Coexistence in Iraq as a form of resistance
To develop and, above all, to share and respect the meaning of the word “coexistence” in Iraq, is like trying to save a drowning man who in the past was a sovereign, without knowing exactly how to do so in a stormy sea. Today this word is systematically evoked whenever one wants to contrast it to its opposite, sectarianism. But it always arises in negative phrases such as: “Coexistence is compromised” in Iraq; “Sectarian mentality makes coexistence impossible”, “the presence of Isis will eliminate co-existence.” Unfortunately there is never any trace of the fact that coexistence was present in Iraq for centuries and is still present, at least from Baghdad down and from Kirkuk up. It is even more rare to find its opposite, the concept of sectarianism, except in the increasingly rampant, unique and obvious phrase: “the sectarian division between Sunnis and Shia,” which then spread like wildfire throughout the Islamic world, even among non-Arabs.
It would therefore be worth remembering some things past and present and, on the basis of them, explain why today in Iraq we once again need coexistence but declining it and identifying it with a political attitude. In the past, the Assyrian-Babylonian kingdom incorporated everything, person and belief, provided the supremacy of the kingdom was recognized. The laws and writing and customs were accepted. The coexistence was such that Jews from the Samarra Diaspora found in Iraq a fertile ground for settling in a different land than the promised one and their settlement was so effective and based on the definition of a new assimilated identity, that when they reappeared in Jerusalem they were considered dangerous antagonists and too different from those who had remained.
So-called “co-existence” could work well again today. According to the constitution, welcoming foreigners or minorities is not encouraged; but it aims to make these categories as civil and political individuals disconnected from the majority of the population, those who govern, who determine the present and the future of the country, giving them a strong identity in theory but, in fact, and with the excuse of preserving their identities, they force isolation or separation from the rest of the population. Coexistence in Iraq, therefore, formally exists but it is like a love story between goldfish which live in different bowls. They can see each other, they open their mouths, but they don’t understand the others, because they don’t live in the same bowl and the others don’t want to share their food with them. If you think that the Iraqi constitution is the concretization (the new constitution was written in 2006) of systematic sectarianism, it is easy to understand how, if we give to the word co-existence, it is not enough to identify it with territorial contiguity. Basically, being neighbors or living in the same place does not mean a form of coexistence. It would be better to call it forbearance and / or division of an assigned space.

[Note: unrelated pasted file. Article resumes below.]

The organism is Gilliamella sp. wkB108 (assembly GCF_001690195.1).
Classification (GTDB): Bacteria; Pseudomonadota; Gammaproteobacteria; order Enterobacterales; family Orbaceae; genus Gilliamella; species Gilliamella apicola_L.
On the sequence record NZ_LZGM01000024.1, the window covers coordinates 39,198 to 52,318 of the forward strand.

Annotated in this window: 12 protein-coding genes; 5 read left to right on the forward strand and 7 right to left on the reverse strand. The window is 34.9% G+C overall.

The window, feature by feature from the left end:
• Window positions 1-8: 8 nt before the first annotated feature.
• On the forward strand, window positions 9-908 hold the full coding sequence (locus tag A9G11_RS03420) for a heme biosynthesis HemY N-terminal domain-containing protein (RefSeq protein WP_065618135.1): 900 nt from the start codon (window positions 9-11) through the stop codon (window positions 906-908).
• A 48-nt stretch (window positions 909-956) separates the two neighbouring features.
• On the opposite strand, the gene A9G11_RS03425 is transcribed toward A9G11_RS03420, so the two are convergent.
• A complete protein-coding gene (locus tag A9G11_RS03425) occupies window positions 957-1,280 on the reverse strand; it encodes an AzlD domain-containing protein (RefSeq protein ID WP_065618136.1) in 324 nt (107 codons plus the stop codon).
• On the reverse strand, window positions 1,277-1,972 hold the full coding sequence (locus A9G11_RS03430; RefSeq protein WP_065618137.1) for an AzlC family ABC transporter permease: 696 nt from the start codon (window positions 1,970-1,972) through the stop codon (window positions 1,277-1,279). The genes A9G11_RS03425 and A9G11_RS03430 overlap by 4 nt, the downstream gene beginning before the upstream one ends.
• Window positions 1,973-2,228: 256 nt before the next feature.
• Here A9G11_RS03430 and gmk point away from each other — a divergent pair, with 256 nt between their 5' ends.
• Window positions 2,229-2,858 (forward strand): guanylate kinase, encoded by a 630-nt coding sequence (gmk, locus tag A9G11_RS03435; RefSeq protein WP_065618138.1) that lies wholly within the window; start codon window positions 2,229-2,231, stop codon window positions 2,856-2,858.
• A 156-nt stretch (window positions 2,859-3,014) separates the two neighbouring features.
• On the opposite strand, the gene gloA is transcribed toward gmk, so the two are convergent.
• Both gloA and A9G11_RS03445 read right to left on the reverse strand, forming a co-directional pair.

Coexistence is, first of all, questioning and negotiating about what is mine and yours and asking why this or that is mine or yours. And, after this operation, based on dialogue, coexistence is set up as a human need to preserve all species and as a civil necessity to promote a plural identity. Coexistence, in fact, is a single body in a, more or less complex, plural civil identity. Realizing that this is coexistence means automatically providing an alternative concept and an alternative to the new Iraqi State of the 2006 Constitution where plural identity does not exist simply because the State’s identity can not be comprised in a single body but remains detached like tiles in a mosaic.
Thinking, acting and operating in Iraq today in terms of plural identities and, therefore, culturally and politically civil pluralism, is a profoundly revolutionary act, which strikes at the heart of any rooted sectarianism. Practicing this concept of co-existence is already representing an act of civil and cultural resistance. At this moment, it is necessary as reality has made a further decisive step towards the development of the sectarian system, already widely represented by ‘military use of the service to the party’s militias: the self-proclaimed (Islamic) State Caliphate.
Today the city that best of all in Iraq seems to have started a form of cultural resistance calling it “circulation of co-existence”, is Basra. Due to its location by the sea, encouraging mixtures, and the confluence of the Tigris and Euphrates (Shatt al Arab), Basra is producing a generation of young people who want to put the concept of co-existence in the system so that it embodies active citizenship. Through some associations ( “Pax”, “We are all citizens”, etc.) Basra promotes public initiatives regarding religious and cultural differences through the recovery of the historical traditions of each ethnic group and museum exhibits of pre-existing civilizations. Above all, it is one of a large number of realities of Iraqi civil society that are pushing the government to ensure that Article 16 of the new constitution is concretely enacted. Despite the sectarian reality of the country, the article states: “Iraqis are equal before the law without discrimination based on gender, race, ethnicity, nationality, origin, color, religion, sect, belief or opinion, or economic or social status”. If the article were actually applied, Iraq would be the mosaic of cultures and ethnicities that it has always been, until the late twentieth century.